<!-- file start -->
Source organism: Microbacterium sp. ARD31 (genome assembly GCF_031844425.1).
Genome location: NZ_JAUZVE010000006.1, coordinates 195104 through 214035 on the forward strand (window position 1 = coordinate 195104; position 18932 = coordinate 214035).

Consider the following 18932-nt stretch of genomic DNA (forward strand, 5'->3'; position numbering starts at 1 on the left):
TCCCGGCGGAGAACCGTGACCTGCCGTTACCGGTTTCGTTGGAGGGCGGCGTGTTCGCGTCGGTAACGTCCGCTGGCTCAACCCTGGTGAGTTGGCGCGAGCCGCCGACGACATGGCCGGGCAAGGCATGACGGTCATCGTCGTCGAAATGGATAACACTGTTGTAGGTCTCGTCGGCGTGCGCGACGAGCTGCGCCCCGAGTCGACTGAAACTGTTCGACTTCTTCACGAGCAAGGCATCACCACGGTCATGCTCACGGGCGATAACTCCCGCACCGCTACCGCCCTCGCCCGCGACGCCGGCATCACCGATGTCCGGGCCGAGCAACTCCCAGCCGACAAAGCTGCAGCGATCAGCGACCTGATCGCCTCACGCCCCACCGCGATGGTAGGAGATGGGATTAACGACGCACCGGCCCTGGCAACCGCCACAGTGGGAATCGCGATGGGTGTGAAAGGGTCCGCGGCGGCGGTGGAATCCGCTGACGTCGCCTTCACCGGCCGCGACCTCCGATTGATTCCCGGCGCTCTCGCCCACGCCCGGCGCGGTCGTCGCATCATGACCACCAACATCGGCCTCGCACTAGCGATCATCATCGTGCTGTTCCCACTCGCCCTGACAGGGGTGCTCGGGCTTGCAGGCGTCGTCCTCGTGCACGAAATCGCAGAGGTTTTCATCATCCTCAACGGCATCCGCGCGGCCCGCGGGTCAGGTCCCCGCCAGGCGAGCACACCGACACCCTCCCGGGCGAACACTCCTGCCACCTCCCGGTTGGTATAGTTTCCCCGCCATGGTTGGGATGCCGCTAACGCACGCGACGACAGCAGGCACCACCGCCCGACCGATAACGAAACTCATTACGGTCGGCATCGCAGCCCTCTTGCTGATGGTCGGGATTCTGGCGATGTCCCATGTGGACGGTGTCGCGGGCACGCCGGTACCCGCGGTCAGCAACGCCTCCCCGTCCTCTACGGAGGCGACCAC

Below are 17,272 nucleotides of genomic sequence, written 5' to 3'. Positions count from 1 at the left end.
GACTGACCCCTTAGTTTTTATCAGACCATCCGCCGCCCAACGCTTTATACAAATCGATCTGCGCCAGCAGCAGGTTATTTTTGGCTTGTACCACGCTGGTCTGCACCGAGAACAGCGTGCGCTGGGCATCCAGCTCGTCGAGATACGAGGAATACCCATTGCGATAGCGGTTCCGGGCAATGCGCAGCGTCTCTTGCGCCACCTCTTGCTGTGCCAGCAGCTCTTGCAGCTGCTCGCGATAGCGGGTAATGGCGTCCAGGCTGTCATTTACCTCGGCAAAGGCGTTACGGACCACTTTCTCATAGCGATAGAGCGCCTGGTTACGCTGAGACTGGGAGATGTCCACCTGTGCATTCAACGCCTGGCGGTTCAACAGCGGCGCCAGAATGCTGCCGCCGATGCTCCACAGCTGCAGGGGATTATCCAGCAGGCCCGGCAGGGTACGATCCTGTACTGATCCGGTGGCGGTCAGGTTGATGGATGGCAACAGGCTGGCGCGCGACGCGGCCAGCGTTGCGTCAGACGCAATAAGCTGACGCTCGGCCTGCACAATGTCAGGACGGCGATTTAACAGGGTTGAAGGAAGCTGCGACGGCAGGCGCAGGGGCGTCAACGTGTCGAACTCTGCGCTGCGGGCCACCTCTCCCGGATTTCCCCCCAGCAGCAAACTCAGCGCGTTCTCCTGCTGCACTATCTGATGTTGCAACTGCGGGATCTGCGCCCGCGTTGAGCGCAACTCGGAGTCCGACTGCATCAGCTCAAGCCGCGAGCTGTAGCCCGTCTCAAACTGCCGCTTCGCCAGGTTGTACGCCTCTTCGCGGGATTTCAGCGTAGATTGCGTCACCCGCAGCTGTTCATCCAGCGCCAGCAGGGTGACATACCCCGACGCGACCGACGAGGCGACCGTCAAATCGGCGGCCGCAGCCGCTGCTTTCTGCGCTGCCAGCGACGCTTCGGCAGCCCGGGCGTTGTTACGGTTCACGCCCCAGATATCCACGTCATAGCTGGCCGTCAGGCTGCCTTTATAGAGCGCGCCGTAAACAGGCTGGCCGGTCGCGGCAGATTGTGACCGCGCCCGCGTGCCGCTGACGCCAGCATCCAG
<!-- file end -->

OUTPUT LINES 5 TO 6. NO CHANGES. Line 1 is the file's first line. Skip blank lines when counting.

Below are 17,272 nucleotides of genomic sequence, written 5' to 3'. Positions count from 1 at the left end.
GACTGACCCCTTAGTTTTTATCAGACCATCCGCCGCCCAACGCTTTATACAAATCGATCTGCGCCAGCAGCAGGTTATTTTTGGCTTGTACCACGCTGGTCTGCACCGAGAACAGCGTGCGCTGGGCATCCAGCTCGTCGAGATACGAGGAATACCCATTGCGATAGCGGTTCCGGGCAATGCGCAGCGTCTCTTGCGCCACCTCTTGCTGTGCCAGCAGCTCTTGCAGCTGCTCGCGATAGCGGGTAATGGCGTCCAGGCTGTCATTTACCTCGGCAAAGGCGTTACGGACCACTTTCTCATAGCGATAGAGCGCCTGGTTACGCTGAGACTGGGAGATGTCCACCTGTGCATTCAACGCCTGGCGGTTCAACAGCGGCGCCAGAATGCTGCCGCCGATGCTCCACAGCTGCAGGGGATTATCCAGCAGGCCCGGCAGGGTACGATCCTGTACTGATCCGGTGGCGGTCAGGTTGATGGATGGCAACAGGCTGGCGCGCGACGCGGCCAGCGTTGCGTCAGACGCAATAAGCTGACGCTCGGCCTGCACAATGTCAGGACGGCGATTTAACAGGGTTGAAGGAAGCTGCGACGGCAGGCGCAGGGGCGTCAACGTGTCGAACTCTGCGCTGCGGGCCACCTCTCCCGGATTTCCCCCCAGCAGCAAACTCAGCGCGTTCTCCTGCTGCACTATCTGATGTTGCAACTGCGGGATCTGCGCCCGCGTTGAGCGCAACTCGGAGTCCGACTGCATCAGCTCAAGCCGCGAGCTGTAGCCCGTCTCAAACTGCCGCTTCGCCAGGTTGTACGCCTCTTCGCGGGATTTCAGCGTAGATTGCGTCACCCGCAGCTGTTCATCCAGCGCCAGCAGGGTGACATACCCCGACGCGACCGACGAGGCGACCGTCAAATCGGCGGCCGCAGCCGCTGCTTTCTGCGCTGCCAGCGACGCTTCGGCAGCCCGGGCGTTGTTACGGTTCACGCCCCAGATATCCACGTCATAGCTGGCCGTCAGGCTGCCTTTATAGAGCGCGCCGTAAACAGGCTGGCCGGTCGCGGCAGATTGTGACCGCGCCCGCGTGCCGCTGACGCCAGCATCCAG